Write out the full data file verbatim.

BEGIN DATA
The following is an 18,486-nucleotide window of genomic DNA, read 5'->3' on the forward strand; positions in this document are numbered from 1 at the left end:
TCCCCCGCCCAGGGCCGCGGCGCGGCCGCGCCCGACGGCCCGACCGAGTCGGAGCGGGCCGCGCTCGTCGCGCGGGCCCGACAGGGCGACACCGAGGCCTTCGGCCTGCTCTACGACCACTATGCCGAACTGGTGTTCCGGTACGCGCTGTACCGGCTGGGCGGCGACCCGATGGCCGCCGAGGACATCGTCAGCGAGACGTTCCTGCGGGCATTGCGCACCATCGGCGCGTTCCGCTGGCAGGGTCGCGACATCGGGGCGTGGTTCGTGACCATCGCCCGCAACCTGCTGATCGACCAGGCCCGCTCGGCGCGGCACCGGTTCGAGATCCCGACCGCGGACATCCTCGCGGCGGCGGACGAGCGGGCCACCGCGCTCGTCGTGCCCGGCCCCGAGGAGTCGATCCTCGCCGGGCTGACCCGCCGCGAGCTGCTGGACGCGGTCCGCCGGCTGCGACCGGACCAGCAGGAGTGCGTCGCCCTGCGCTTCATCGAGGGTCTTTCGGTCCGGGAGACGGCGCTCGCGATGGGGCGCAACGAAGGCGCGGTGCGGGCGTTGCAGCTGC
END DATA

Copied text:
The following is an 18,486-nucleotide window of genomic DNA, read 5'->3' on the forward strand; positions in this document are numbered from 1 at the left end:
TCCCCCGCCCAGGGCCGCGGCGCGGCCGCGCCCGACGGCCCGACCGAGTCGGAGCGGGCCGCGCTCGTCGCGCGGGCCCGACAGGGCGACACCGAGGCCTTCGGCCTGCTCTACGACCACTATGCCGAACTGGTGTTCCGGTACGCGCTGTACCGGCTGGGCGGCGACCCGATGGCCGCCGAGGACATCGTCAGCGAGACGTTCCTGCGGGCATTGCGCACCATCGGCGCGTTCCGCTGGCAGGGTCGCGACATCGGGGCGTGGTTCGTGACCATCGCCCGCAACCTGCTGATCGACCAGGCCCGCTCGGCGCGGCACCGGTTCGAGATCCCGACCGCGGACATCCTCGCGGCGGCGGACGAGCGGGCCACCGCGCTCGTCGTGCCCGGCCCCGAGGAGTCGATCCTCGCCGGGCTGACCCGCCGCGAGCTGCTGGACGCGGTCCGCCGGCTGCGACCGGACCAGCAGGAGTGCGTCGCCCTGCGCTTCATCGAGGGTCTTTCGGTCCGGGAGACGGCGCTCGCGATGGGGCGCAACGAAGGCGCGGTGCGGGCGTTGCAGCTGC